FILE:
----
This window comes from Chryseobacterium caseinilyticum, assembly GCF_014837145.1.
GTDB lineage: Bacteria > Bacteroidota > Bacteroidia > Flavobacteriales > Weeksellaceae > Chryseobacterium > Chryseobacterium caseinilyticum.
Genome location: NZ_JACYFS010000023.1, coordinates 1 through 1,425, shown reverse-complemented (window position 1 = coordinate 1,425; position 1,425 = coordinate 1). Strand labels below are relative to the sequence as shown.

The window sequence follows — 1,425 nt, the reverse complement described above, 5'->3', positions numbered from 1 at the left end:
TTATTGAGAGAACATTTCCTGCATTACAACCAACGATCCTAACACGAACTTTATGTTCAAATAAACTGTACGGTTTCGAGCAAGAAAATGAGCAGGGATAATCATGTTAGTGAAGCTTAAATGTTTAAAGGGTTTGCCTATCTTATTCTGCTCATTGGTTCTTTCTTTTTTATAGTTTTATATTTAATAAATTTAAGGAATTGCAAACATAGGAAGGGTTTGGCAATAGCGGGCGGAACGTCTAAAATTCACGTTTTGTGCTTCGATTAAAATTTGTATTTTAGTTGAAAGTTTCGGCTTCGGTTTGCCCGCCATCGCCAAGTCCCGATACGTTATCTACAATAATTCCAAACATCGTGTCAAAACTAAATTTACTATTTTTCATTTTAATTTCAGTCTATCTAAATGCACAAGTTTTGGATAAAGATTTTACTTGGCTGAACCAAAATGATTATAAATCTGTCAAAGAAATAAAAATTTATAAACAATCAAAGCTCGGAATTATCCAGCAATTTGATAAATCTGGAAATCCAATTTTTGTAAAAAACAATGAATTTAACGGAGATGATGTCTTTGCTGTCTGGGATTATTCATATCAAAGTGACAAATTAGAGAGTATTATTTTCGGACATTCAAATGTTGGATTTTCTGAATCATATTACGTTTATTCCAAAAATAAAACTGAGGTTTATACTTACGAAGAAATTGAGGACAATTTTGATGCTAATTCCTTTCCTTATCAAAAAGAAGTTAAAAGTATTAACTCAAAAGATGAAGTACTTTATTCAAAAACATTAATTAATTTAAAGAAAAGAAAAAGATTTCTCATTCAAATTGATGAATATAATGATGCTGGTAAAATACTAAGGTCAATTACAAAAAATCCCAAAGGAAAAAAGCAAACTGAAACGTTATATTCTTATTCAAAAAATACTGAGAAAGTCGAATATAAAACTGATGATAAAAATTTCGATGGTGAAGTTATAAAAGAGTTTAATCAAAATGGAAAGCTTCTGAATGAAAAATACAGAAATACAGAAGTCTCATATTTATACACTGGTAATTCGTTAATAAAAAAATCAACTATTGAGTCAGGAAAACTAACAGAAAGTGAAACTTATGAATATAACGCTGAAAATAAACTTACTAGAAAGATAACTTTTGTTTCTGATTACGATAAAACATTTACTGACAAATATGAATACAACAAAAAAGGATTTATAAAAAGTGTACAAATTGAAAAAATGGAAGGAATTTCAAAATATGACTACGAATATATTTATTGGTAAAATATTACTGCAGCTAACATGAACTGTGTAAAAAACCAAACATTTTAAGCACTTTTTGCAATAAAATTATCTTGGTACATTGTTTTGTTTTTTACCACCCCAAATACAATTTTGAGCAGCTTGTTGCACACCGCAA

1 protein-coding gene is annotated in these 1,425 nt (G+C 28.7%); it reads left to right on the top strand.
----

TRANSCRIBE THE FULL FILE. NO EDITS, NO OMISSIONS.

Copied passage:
This window comes from Chryseobacterium caseinilyticum, assembly GCF_014837145.1.
GTDB lineage: Bacteria > Bacteroidota > Bacteroidia > Flavobacteriales > Weeksellaceae > Chryseobacterium > Chryseobacterium caseinilyticum.
Genome location: NZ_JACYFS010000023.1, coordinates 1 through 1,425, shown reverse-complemented (window position 1 = coordinate 1,425; position 1,425 = coordinate 1). Strand labels below are relative to the sequence as shown.

The window sequence follows — 1,425 nt, the reverse complement described above, 5'->3', positions numbered from 1 at the left end:
TTATTGAGAGAACATTTCCTGCATTACAACCAACGATCCTAACACGAACTTTATGTTCAAATAAACTGTACGGTTTCGAGCAAGAAAATGAGCAGGGATAATCATGTTAGTGAAGCTTAAATGTTTAAAGGGTTTGCCTATCTTATTCTGCTCATTGGTTCTTTCTTTTTTATAGTTTTATATTTAATAAATTTAAGGAATTGCAAACATAGGAAGGGTTTGGCAATAGCGGGCGGAACGTCTAAAATTCACGTTTTGTGCTTCGATTAAAATTTGTATTTTAGTTGAAAGTTTCGGCTTCGGTTTGCCCGCCATCGCCAAGTCCCGATACGTTATCTACAATAATTCCAAACATCGTGTCAAAACTAAATTTACTATTTTTCATTTTAATTTCAGTCTATCTAAATGCACAAGTTTTGGATAAAGATTTTACTTGGCTGAACCAAAATGATTATAAATCTGTCAAAGAAATAAAAATTTATAAACAATCAAAGCTCGGAATTATCCAGCAATTTGATAAATCTGGAAATCCAATTTTTGTAAAAAACAATGAATTTAACGGAGATGATGTCTTTGCTGTCTGGGATTATTCATATCAAAGTGACAAATTAGAGAGTATTATTTTCGGACATTCAAATGTTGGATTTTCTGAATCATATTACGTTTATTCCAAAAATAAAACTGAGGTTTATACTTACGAAGAAATTGAGGACAATTTTGATGCTAATTCCTTTCCTTATCAAAAAGAAGTTAAAAGTATTAACTCAAAAGATGAAGTACTTTATTCAAAAACATTAATTAATTTAAAGAAAAGAAAAAGATTTCTCATTCAAATTGATGAATATAATGATGCTGGTAAAATACTAAGGTCAATTACAAAAAATCCCAAAGGAAAAAAGCAAACTGAAACGTTATATTCTTATTCAAAAAATACTGAGAAAGTCGAATATAAAACTGATGATAAAAATTTCGATGGTGAAGTTATAAAAGAGTTTAATCAAAATGGAAAGCTTCTGAATGAAAAATACAGAAATACAGAAGTCTCATATTTATACACTGGTAATTCGTTAATAAAAAAATCAACTATTGAGTCAGGAAAACTAACAGAAAGTGAAACTTATGAATATAACGCTGAAAATAAACTTACTAGAAAGATAACTTTTGTTTCTGATTACGATAAAACATTTACTGACAAATATGAATACAACAAAAAAGGATTTATAAAAAGTGTACAAATTGAAAAAATGGAAGGAATTTCAAAATATGACTACGAATATATTTATTGGTAAAATATTACTGCAGCTAACATGAACTGTGTAAAAAACCAAACATTTTAAGCACTTTTTGCAATAAAATTATCTTGGTACATTGTTTTGTTTTTTACCACCCCAAATACAATTTTGAGCAGCTTGTTGCACACCGCAA

1 protein-coding gene is annotated in these 1,425 nt (G+C 28.7%); it reads left to right on the top strand.